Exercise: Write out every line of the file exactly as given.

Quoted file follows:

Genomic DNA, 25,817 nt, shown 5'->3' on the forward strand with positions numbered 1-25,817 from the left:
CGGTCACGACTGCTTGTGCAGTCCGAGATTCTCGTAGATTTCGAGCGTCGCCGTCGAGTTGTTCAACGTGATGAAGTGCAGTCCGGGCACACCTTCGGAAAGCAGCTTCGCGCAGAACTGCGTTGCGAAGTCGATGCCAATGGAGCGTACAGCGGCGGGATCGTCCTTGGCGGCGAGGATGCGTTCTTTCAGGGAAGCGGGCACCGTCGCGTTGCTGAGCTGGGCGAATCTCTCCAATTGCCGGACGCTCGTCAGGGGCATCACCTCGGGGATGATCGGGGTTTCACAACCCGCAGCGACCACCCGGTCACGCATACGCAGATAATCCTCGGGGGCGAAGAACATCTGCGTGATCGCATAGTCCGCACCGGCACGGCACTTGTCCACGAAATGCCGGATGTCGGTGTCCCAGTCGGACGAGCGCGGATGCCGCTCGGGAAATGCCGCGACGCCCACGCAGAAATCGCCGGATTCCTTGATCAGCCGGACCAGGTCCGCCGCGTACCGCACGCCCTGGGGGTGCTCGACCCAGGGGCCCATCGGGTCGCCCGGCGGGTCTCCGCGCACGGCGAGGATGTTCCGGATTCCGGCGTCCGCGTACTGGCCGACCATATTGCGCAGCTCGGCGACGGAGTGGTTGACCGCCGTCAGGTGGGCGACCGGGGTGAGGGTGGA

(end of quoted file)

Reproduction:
Genomic DNA, 25,817 nt, shown 5'->3' on the forward strand with positions numbered 1-25,817 from the left:
CGGTCACGACTGCTTGTGCAGTCCGAGATTCTCGTAGATTTCGAGCGTCGCCGTCGAGTTGTTCAACGTGATGAAGTGCAGTCCGGGCACACCTTCGGAAAGCAGCTTCGCGCAGAACTGCGTTGCGAAGTCGATGCCAATGGAGCGTACAGCGGCGGGATCGTCCTTGGCGGCGAGGATGCGTTCTTTCAGGGAAGCGGGCACCGTCGCGTTGCTGAGCTGGGCGAATCTCTCCAATTGCCGGACGCTCGTCAGGGGCATCACCTCGGGGATGATCGGGGTTTCACAACCCGCAGCGACCACCCGGTCACGCATACGCAGATAATCCTCGGGGGCGAAGAACATCTGCGTGATCGCATAGTCCGCACCGGCACGGCACTTGTCCACGAAATGCCGGATGTCGGTGTCCCAGTCGGACGAGCGCGGATGCCGCTCGGGAAATGCCGCGACGCCCACGCAGAAATCGCCGGATTCCTTGATCAGCCGGACCAGGTCCGCCGCGTACCGCACGCCCTGGGGGTGCTCGACCCAGGGGCCCATCGGGTCGCCCGGCGGGTCTCCGCGCACGGCGAGGATGTTCCGGATTCCGGCGTCCGCGTACTGGCCGACCATATTGCGCAGCTCGGCGACGGAGTGGTTGACCGCCGTCAGGTGGGCGACCGGGGTGAGGGTGGA